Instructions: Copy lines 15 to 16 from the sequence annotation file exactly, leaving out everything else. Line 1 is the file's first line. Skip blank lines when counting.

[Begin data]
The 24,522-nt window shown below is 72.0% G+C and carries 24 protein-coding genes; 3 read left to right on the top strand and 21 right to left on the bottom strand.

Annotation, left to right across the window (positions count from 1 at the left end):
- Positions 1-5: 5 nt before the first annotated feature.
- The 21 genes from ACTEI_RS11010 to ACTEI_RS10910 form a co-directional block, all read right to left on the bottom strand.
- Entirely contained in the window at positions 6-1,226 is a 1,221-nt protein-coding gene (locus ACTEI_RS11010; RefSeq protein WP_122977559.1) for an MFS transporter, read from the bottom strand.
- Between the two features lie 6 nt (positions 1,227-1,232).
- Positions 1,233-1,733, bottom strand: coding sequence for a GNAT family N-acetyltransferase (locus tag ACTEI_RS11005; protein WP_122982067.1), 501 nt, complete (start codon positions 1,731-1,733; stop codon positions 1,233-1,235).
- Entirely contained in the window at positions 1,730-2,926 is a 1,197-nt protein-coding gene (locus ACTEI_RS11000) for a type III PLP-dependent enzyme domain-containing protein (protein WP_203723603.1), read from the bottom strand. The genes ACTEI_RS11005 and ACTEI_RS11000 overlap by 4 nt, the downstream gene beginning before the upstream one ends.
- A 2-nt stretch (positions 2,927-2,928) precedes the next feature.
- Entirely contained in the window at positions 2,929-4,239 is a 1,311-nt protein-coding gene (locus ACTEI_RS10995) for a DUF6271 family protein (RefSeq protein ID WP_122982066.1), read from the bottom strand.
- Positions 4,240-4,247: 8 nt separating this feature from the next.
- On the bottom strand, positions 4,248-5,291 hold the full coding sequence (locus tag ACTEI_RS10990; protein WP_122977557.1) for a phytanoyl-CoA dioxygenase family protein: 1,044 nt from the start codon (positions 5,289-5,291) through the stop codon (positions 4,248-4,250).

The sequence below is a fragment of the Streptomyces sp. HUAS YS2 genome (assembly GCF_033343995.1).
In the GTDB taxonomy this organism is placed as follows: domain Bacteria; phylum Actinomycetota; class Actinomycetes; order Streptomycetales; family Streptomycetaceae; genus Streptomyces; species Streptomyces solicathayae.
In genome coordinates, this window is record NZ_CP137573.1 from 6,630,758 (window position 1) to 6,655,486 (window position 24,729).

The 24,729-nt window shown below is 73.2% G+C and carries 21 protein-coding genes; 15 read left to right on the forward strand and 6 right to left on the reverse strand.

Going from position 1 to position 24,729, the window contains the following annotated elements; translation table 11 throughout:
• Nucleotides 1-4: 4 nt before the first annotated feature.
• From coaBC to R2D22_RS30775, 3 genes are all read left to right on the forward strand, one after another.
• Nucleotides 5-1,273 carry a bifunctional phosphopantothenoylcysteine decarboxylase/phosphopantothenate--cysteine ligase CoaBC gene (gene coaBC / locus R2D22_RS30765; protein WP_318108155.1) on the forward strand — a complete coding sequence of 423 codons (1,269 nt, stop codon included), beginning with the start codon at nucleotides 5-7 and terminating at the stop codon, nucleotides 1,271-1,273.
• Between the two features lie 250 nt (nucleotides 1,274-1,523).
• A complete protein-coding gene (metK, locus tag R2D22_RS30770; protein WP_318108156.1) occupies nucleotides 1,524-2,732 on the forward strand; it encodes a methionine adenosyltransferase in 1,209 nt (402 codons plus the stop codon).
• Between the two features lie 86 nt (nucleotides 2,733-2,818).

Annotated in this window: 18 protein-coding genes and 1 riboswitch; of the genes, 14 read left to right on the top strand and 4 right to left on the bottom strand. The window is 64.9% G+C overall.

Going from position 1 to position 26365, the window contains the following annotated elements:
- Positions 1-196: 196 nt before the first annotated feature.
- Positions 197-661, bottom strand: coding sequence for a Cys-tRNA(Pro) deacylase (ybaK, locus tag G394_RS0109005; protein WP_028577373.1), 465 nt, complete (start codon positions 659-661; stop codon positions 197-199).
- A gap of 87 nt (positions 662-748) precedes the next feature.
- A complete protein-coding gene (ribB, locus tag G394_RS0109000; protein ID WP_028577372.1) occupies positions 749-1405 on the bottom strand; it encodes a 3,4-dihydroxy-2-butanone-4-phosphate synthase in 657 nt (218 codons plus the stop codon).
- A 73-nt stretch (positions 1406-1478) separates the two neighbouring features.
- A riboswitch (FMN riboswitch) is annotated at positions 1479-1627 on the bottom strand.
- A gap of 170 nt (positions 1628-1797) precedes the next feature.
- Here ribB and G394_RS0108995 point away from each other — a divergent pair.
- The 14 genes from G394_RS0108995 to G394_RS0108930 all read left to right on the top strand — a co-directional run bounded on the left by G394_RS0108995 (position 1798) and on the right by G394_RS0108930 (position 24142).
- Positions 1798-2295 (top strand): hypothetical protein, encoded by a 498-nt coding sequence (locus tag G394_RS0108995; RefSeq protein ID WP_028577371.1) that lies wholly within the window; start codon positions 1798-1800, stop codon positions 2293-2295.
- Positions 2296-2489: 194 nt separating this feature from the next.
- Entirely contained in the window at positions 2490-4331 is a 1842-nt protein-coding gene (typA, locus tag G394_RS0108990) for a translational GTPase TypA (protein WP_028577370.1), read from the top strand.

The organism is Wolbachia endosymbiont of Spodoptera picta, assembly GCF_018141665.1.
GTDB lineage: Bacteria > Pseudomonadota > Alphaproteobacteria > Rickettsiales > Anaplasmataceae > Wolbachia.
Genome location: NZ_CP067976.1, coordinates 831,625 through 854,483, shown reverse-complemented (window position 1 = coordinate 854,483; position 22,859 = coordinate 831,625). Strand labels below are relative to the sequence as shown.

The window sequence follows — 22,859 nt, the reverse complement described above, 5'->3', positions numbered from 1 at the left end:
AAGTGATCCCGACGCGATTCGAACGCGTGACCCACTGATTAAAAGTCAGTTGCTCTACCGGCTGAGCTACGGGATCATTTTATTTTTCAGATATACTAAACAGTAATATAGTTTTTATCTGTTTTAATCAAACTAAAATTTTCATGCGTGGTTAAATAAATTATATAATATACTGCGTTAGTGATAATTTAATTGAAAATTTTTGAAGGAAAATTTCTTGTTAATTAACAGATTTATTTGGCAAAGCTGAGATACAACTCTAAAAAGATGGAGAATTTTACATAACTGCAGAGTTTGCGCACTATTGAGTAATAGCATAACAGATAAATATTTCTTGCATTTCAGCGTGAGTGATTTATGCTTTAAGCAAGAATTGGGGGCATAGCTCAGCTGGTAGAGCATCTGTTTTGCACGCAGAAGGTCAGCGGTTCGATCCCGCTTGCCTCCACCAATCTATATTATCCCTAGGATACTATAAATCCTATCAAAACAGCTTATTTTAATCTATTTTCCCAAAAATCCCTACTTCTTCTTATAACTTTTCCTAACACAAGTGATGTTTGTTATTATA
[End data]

In genome coordinates, this window is record NZ_CP137573.1 from 6,630,758 (window position 1) to 6,655,486 (window position 24,729).

The 24,729-nt window shown below is 73.2% G+C and carries 21 protein-coding genes; 15 read left to right on the forward strand and 6 right to left on the reverse strand.